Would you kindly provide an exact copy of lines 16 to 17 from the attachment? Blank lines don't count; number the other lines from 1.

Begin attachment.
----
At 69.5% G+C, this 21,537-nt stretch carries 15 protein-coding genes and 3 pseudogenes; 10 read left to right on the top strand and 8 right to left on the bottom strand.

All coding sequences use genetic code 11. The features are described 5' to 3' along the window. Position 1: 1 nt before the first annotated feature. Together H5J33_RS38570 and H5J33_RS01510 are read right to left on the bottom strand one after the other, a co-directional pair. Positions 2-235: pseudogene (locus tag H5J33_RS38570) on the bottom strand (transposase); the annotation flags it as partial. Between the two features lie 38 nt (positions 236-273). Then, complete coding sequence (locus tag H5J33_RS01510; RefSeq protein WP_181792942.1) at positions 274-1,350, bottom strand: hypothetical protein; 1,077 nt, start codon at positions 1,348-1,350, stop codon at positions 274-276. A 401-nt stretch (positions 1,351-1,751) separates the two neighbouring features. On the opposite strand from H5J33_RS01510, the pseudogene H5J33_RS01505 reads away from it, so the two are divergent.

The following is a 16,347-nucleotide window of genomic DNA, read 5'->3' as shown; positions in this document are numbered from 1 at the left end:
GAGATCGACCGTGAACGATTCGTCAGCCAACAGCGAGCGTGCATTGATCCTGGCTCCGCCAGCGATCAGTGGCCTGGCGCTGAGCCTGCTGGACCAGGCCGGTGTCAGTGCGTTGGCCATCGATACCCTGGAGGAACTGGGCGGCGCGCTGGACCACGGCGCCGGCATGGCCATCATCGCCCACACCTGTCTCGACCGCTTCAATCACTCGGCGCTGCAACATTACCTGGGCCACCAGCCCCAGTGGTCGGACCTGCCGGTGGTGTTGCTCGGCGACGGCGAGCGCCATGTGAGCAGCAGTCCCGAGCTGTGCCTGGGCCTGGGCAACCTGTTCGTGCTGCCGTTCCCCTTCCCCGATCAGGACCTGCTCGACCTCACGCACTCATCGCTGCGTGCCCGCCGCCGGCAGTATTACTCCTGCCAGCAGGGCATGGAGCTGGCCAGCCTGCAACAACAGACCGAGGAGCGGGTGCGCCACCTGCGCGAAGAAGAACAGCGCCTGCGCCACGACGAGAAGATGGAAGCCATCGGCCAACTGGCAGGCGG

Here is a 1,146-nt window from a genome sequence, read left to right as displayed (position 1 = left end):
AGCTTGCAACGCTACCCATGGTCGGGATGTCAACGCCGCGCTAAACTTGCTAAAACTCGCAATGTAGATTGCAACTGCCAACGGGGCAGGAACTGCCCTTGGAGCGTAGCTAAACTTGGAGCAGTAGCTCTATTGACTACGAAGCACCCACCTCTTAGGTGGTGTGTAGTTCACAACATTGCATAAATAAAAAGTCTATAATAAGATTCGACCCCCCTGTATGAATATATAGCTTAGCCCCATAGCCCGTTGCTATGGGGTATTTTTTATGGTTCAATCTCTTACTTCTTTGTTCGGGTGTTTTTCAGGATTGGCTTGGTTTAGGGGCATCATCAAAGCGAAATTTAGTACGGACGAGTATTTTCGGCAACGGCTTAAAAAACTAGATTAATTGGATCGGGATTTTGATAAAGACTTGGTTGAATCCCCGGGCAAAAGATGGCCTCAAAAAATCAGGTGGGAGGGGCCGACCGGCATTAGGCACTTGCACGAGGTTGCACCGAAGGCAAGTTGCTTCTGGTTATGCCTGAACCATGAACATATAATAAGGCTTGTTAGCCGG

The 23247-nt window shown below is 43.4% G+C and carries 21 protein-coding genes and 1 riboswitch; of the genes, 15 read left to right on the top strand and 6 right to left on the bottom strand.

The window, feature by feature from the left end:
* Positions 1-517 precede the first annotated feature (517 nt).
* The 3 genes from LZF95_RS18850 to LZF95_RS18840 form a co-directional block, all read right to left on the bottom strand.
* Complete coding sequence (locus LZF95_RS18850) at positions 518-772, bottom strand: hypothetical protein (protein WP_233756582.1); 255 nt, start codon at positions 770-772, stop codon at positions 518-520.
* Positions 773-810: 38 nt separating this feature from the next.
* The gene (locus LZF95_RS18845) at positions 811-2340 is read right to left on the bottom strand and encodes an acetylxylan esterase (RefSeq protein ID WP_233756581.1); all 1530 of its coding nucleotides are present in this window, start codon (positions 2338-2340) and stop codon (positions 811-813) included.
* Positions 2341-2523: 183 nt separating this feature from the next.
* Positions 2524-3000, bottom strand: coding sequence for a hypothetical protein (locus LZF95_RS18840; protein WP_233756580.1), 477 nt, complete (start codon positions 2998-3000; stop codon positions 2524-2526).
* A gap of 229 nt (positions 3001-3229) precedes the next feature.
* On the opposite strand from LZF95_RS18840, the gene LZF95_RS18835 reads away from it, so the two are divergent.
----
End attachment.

* A gap of 229 nt (positions 3001-3229) precedes the next feature.
* On the opposite strand from LZF95_RS18840, the gene LZF95_RS18835 reads away from it, so the two are divergent.